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Hotmail and Yahoo Mail hit with similar attacks as GMail, says report

Earlier this week, Google announced that hundreds of its GMail accounts were affected by an attack designed to forward the account’s emails to other accounts. Google claims that the attacks originated from China and while they did not directly blame the Chinese government for the attacks that didn’t stop that government from denying any involvement. Now a new report from Trend Micro says that similar attacks have also affected accounts recently for Microsoft’s Hotmail and Yahoo’s Yahoo Mail services.

According to the report, Trend Micro team members found  a “phishing” attack on Hotmail that disguised itself as an email from Facebook’s security team. The report says that users would be affected by the email just by previewing it rather than opening the email up. In addition the report states, “We recently alerted Yahoo! of an attempt to exploit Yahoo! Email by stealing users’ cookies in order to gain access to their email accounts. While this attempt appeared to fail, it does signify that attackers are attempting to attack Yahoo! Email users as well.”

While these kinds of attacks may be hard to defend against there are some clues that a user of web-based email system can use to fight off against these “phishing” attacks. Trend Micro says that users can look for spelling or grammatical errors in these so-called “official” emails. Also you can use a two step email verification system to help make sure any emails you receive are genuine. Trend Micro also decided to promote its own software programs at the end of the report for defense against malicious emails.

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Gmail bug wipes out 150,000 user accounts

Google confirmed on Sunday that a major bug has mysteriously deleted the entire contents from within roughly 150,000 Gmail accounts. Google initially reported the problem to be more widespread, but it revised its initial estimate down from 0.29% of total Gmail user accounts to 0.08%. According to user reports, email correspondence from within affected accounts was deleted earlier this past weekend. Affected users were initially unable to log in to their accounts, and then found that their data had been deleted once access to the accounts had been restored. Accounts were essentially reset, with years worth of emails and chats having seemingly been erased. Google appears confident that the lost data will be restored, however, and it notes that users will be unable to access their accounts while engineers address the issue. “Google engineers are working to restore full access,” Google noted on its Gmail status page. “Affected users will be temporarily unable to sign in while we repair their accounts.”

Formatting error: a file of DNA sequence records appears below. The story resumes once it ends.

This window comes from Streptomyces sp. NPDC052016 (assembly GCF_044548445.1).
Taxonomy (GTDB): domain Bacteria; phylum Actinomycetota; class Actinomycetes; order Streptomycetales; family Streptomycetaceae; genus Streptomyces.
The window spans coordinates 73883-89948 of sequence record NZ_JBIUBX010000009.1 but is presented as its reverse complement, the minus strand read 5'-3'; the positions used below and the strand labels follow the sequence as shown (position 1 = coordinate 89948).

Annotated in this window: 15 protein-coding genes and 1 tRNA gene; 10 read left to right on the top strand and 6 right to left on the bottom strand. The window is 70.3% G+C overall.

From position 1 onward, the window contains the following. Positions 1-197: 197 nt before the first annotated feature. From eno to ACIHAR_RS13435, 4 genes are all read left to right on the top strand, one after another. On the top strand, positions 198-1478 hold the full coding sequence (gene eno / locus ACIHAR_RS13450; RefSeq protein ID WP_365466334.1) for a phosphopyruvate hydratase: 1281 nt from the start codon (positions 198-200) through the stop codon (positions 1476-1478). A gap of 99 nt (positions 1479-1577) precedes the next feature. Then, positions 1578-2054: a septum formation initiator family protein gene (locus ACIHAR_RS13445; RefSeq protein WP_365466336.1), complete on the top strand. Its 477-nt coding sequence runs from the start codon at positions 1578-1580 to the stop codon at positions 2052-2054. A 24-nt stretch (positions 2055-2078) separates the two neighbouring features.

Google Buzz: Both Promising and Confusing

It’s now been just a few days now since Google launched its Google Buzz social-sharing service and started rolling it out to Gmail users. Much of the coverage so far has been grumpy — especially when it comes to the fact that the initial list of people you autofollow on Buzz is based on who you talk with most often in Gmail, and that list is public unless you choose to make it private.

To its credit, Google has responded swiftly to complaints: It’s already tweaked Buzz to make it more obvious what information the service is making public, and to help you crank up the privacy settings.

(Side note: I kinda wish that Google’s blog post hadn’t talked about users who “thought their contacts were being made public without their knowledge (in particular the lists of people they follow, and the people following them).”If Google is making this information public, I don’t see how users can think it’s being done “without your knowledge.” If you think you don’t know something, then…you don’t. I think Google meant something along the lines of “thought their contacts were being made public without any disclosure…”)

Google’s explanation of the post-release changes points out that millions of people are now using Buzz…and maybe that’s part of the issue. Rather than let a sizable pool of testers outside of Google try the service out before opening up the floodgates, it’s gone straight to a full-blown launch. Sounds like the company didn’t expect some of the confusion that’s happening.

Me, I’m finding much to like in Buzz. For instance, it has one of the nicest photo-album viewers I’ve ever seen anywhere:

I’m not going to dump Twitter and Facebook anytime soon, but Buzz is full of potential and I can see it becoming the third major service of this sort. Given Google’s spotty history with social stuff, that’s impressive in itself.

But multiple aspects of Buzz in its current form are frustrating. And quite frequently, the service leaves me just plain confused.

E-mail passwords leak not limited to Hotmail

hotmail_logoSince the news Monday that somebody posted online the account details of more than 10,000 Windows Live Hotmail users, the BBC has uncovered at least 20,000 more victims from Hotmail, Gmail, Yahoo Mail, AOL, Comcast and Earthlink.

Like Microsoft, Google has said the Gmail accounts were compromised by a phishing scheme, in which users are duped, usually by a bogus Web site, into thinking they are giving personal information to their e-mail provider. more…

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